by Barbara Winslow
Shirley Anita St. Hill Chisholm (1924-2005) wanted to be know as a catalyst for change. She should be known as a catalyst for courage.
In 1968, Chisholm became the first African American woman elected to Congress and in 1972, the first African American to run for the presidency of the U.S. on a major party platform. Just think: In 1972, someone who looked like her dared to demand entrance into the all-white all boys club called the presidency of the United States. She did the unthinkable. It took another 38 years for her audacity of hope and courage to be realized.
Born of immigrant parents on November 25, 1924 in Brooklyns Bedford-Stuyvesant neighborhood, Chisholm spent seven years living with her Bajan grandmother. Those years instilled in this young girl the courage she displayed throughout her life. A sociology major at Brooklyn College and interested in politics, she was not allowed to participate in the college’s Democratic Club. As a result, she founded the Harriet Tubman Club, allowing African American college students to participate in politics. Graduating cum laude, she pursued a Master’s Degree in Early Childhood Education (one of the few professions open to African American women at the time) and then ran a childcare center for two years.
Chisholm became one of the few black women involved in the all white and all-male 17th District Democratic Club in Brooklyn, and in 1964, was elected to the New York State Assembly. Again, she had the courage to buck the entrenched and overwhelmingly white male leadership. It was there that Chisholm decided that she would not necessarily follow the ‘party line,’ but be her own boss. “Unbought and Unbossed,” became her political mantra. [See the On The Issues Magazine video interview of of Chisholm filmmaker, Shola Lynch.]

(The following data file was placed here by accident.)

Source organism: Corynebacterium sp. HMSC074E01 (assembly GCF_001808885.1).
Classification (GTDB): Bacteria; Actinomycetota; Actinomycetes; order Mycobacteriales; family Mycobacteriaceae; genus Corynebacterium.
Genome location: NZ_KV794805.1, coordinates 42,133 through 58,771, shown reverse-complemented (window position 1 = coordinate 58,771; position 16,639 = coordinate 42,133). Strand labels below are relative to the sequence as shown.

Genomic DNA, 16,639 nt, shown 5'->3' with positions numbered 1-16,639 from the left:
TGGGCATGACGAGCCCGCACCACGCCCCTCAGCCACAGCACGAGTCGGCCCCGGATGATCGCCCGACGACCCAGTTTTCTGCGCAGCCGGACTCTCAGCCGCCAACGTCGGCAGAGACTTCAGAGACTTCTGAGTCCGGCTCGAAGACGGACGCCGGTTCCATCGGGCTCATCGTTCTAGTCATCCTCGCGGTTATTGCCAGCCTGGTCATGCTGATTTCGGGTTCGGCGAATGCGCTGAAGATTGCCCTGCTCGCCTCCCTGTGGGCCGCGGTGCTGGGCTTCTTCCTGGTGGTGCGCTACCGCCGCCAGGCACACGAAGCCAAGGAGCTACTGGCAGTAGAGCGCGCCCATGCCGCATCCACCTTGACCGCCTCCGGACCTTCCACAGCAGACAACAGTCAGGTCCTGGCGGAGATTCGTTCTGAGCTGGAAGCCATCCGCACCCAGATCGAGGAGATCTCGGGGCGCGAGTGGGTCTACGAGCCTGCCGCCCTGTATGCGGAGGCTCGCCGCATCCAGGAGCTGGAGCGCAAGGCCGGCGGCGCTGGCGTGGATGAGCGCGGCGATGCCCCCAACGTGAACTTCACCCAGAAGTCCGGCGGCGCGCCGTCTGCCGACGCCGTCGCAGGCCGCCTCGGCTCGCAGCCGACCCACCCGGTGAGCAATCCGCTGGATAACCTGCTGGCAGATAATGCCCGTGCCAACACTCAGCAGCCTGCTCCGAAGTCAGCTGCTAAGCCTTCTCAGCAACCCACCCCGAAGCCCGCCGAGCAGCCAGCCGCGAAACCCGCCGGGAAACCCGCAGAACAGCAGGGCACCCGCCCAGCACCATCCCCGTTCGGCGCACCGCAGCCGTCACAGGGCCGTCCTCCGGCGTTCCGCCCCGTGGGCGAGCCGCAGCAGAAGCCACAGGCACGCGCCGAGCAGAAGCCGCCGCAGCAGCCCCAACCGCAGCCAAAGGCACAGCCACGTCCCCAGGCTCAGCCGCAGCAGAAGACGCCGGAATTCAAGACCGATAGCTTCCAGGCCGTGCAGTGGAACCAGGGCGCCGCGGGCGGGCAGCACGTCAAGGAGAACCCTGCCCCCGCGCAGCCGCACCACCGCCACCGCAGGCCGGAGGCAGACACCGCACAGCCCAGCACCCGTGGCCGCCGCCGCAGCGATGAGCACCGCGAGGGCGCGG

An extraordinary successful legislator, and the only female, she was most proud of the passage of SEEK (Seek Education, Empowerment and Knowledge), which provided financial and education assistance for students from economically disadvantaged backgrounds, along with passage of New York State’s first unemployment insurance for domestic workers, an end to legal discrimination against pregnant teachers and provisions for state aid to day care centers.
In 1968 she made history as the first African American woman elected to Congress. She became the first and only African American woman in a very male, very white, and very time-warped Congress, where members treated her either as a freak, a pesky gadfly, or someone to be dismissed.
Undeterred, but again demonstrating the courage of her convictions, Chisholm shook up the Democratic establishment. In her first two terms in Congress she was not afraid to speak her mind. Her first speech in Congress was an impassioned plea to end the U.S. war against Vietnam and she pledged (and kept her pledge) to vote against any bill that provided funds to the Department of Defense. An avowed feminist, a founder of the National Abortion Rights Action League (NARAL), the National Woman’s Political Caucus and member of the National Organization for Women (NOW), she challenged the argument voiced by some in the Black Freedom movement that abortion and birth control were genocide. She was never deferential to male leaders — white or black and said, “of my two ‘handicaps, being female put more obstacles in my path than being black.”
In 1972 Chisholm announced her candidacy for the Democratic nomination for the presidency. In spite of the obstacles that only she faced, Chisholm managed to get on the ballot in six states and to come the national Democratic convention with 150 ballots. Her campaign galvanized hundreds of thousands of young people in a movement that transcended traditional party politics. Many of her supporters today will tell you that only the campaign of Barack Obama had such a transformative impact.
From 1972 until 1986, her tenure in Congress focused solely on serving her constituents, and less on the national and international stage. Writing about her candidacy in a book, The Good Fight, Chisholm said, “what I hope now is that there will be others who will feel themselves as capable of running for high political office as any wealthy, good-looking white male.” It took 38 years, but Chisholm’s courage opened the way for Obama’s victory.
Barbara Winslow is the Coordinator of the Womens Studies Program at Brooklyn College of the City University of New York and Director the Shirley Chisholm Project of Brooklyn Women’s Activism, 1945 to the Present. She can be reached at [email protected].
Also see “Filmmaker Shola Lynch Talks about Shirley Chisholm and Unbought and Unbossed, a video interview in this edition of On The Issues Magazine.
See Judith Arcana, Grace Paley and Nimah I. Nawwab speak of truth and rebellion in The Poets Eye, edited by co-poetry editor Clare Coss, in this edition of On The Issues Magazine.